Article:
The Internet is an amazing invention. Thank you so much, Al Gore, I love it!
Recently I posted on finding old books online for free reading. The Mother at Home, originally published in 1833, can be viewed in its entirety here. I am always fascinated to learn how truth is truth throughout the ages. There is nothing new under the sun.
This excerpt is from the first chapter, and rings as true today as it did in the 1800’s:
A FEW years ago, some gentlemen who were associated in preparing for the ministry, felt interested in ascertaining what proportion of their number had pious mothers. They were greatly surprised and delighted in finding that out of one hundred and twenty students, over a hundred had been borne by a mother’s prayers, and directed by a mother’s counsels, to the Savior. Though some of these had broken away from all the restraints of home, and like the prodigal, had wandered in sin and sorrow, yet they could not forget the impressions of childhood, and were eventually brought to the Savior, to be a mother’s joy and blessing.
Many interesting facts have, within a few years, drawn the attention of Christians to this subject. The efforts which a mother makes for the improvement of her child in knowledge and virtue, are necessarily retired and unobtrusive. The world knows not of them; and hence the world has been slow to perceive how powerful and extensive is this secret and silent influence. But circumstances are now directing the eyes of the community to the nursery, and the truth is daily coming more distinctly before the public, that the influence which is exerted upon the mind during the first eight or ten years of existence, in a great degree guides the destinies of that mind for time and eternity.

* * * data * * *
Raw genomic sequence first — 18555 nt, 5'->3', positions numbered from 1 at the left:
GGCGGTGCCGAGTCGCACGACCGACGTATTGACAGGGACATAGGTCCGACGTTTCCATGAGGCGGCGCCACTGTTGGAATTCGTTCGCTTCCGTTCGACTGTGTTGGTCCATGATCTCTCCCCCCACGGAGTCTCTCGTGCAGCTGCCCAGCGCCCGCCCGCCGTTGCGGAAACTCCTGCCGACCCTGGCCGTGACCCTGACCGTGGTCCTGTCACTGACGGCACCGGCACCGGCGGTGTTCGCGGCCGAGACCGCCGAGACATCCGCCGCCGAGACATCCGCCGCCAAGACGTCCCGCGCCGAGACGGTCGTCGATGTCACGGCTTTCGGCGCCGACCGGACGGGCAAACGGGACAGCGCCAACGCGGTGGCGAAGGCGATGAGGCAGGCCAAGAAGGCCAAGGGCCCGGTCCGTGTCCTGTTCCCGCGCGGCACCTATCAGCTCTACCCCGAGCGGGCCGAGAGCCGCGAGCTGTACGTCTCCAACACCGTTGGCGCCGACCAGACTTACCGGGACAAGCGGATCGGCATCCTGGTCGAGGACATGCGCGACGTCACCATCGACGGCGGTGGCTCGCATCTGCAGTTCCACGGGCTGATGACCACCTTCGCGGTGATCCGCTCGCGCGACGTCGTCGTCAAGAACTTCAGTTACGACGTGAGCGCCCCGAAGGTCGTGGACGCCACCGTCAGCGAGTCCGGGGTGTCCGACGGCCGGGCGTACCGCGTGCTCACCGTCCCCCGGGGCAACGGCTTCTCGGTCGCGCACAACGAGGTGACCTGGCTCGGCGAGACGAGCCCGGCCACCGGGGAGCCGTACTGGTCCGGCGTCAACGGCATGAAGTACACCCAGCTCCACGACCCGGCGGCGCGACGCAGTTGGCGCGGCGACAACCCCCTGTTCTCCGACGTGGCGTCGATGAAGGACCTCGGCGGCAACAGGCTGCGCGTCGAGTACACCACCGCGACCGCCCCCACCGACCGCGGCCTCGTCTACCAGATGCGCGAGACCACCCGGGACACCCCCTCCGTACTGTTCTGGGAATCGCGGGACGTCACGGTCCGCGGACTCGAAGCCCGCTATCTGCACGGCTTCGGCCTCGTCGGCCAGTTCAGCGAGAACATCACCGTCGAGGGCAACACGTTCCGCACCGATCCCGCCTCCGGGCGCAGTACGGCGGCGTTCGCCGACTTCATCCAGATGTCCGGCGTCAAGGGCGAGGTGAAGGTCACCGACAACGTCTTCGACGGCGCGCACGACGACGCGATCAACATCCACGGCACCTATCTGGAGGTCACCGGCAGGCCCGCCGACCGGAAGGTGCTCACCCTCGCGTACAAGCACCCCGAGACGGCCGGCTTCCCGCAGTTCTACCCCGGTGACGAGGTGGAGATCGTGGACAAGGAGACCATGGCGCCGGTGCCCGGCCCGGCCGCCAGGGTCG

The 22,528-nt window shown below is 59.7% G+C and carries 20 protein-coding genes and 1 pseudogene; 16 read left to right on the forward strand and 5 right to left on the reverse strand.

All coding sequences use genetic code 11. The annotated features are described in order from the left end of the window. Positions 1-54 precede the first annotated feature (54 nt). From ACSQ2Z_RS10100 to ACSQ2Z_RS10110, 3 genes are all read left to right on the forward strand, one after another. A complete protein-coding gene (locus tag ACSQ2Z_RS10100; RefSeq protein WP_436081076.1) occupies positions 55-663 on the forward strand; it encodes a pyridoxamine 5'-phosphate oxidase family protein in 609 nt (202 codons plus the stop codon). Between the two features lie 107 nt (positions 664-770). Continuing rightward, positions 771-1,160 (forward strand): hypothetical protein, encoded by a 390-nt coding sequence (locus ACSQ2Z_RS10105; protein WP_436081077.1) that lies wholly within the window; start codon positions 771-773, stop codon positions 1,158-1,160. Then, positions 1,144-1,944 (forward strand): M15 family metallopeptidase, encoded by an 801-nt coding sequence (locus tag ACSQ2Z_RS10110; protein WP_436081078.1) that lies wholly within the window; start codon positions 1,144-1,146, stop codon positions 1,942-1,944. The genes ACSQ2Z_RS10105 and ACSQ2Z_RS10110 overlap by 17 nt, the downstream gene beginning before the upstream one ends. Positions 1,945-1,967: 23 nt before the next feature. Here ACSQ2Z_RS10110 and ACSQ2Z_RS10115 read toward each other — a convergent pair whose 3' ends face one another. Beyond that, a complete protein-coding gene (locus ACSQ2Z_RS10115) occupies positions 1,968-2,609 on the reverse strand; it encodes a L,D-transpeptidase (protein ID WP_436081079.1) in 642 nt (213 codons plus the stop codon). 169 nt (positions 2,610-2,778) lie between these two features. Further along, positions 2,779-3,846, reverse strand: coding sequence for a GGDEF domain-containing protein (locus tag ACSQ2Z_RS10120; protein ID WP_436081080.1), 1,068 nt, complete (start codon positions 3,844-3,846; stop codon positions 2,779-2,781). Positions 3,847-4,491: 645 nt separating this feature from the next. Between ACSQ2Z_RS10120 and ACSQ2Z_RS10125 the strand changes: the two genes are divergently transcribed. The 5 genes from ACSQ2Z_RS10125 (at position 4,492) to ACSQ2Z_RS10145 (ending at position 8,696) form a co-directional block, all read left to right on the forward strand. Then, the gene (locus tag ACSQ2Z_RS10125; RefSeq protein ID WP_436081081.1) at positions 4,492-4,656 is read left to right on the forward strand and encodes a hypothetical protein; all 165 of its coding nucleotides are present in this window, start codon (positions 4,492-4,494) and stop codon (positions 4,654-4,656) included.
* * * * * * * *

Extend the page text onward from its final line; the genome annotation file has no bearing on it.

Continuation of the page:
And as the mother is the guardian and guide of the early years of life, from her goes the most powerful influence in the formation of the character of man. And why should it not be so? What impressions can be more strong, and more lasting, than those received upon the mind in the freshness and the susceptibility of youth? What instructor can gain greater confidence and respect than a mother? And where can there be delight in acquiring knowledge, if not when the little flock cluster around a mother’s knee to hear of God and heaven?
“A good boy generally makes a good man.” Said the mother of Washington, “George was always a good boy.” Here we see one secret of his greatness. George Washington had a mother who made him a good boy, and instilled into his heart those principles which raised him to be the benefactor of his country, and one of the brightest ornaments of the world.
The mother of Washington is entitled to a nation’s gratitude. She taught her boy the principles of obedience, and moral courage, and virtue. She, in a great measure, formed the character of the hero, and the statesman. It was by her own fire-side that she taught her playful boy to govern himself; and thus was he prepared for the brilliant career of usefulness which he afterward pursued. We are indebted to God for the gift of Washington; but we are no less indebted to him for the gift of his inestimable mother. Had she been a weak, and indulgent, and unfaithful parent, the unchecked energies of Washington might have elevated him to the throne of a tyrant; or youthful disobedience might have prepared the way for a life of crime and a dishonored grave.
Mothers have a great privilege and responsibility before us, don’t we? I am delighted to see that within Christianity, the virtues and importance of Mommyhood are back on the radar screen. I pray that God would move me to study and be nourished by scripture, to find out for myself what kind of mother, wife, woman, person God sees as praiseworthy. I pray that myself, and you, and Christian moms around the globe are given the grace by God to live in such a way He would delight over — and in doing so touch not only the little lives in our care today, but a long legacy of lives after us.
May we make a difference in Eternity itself.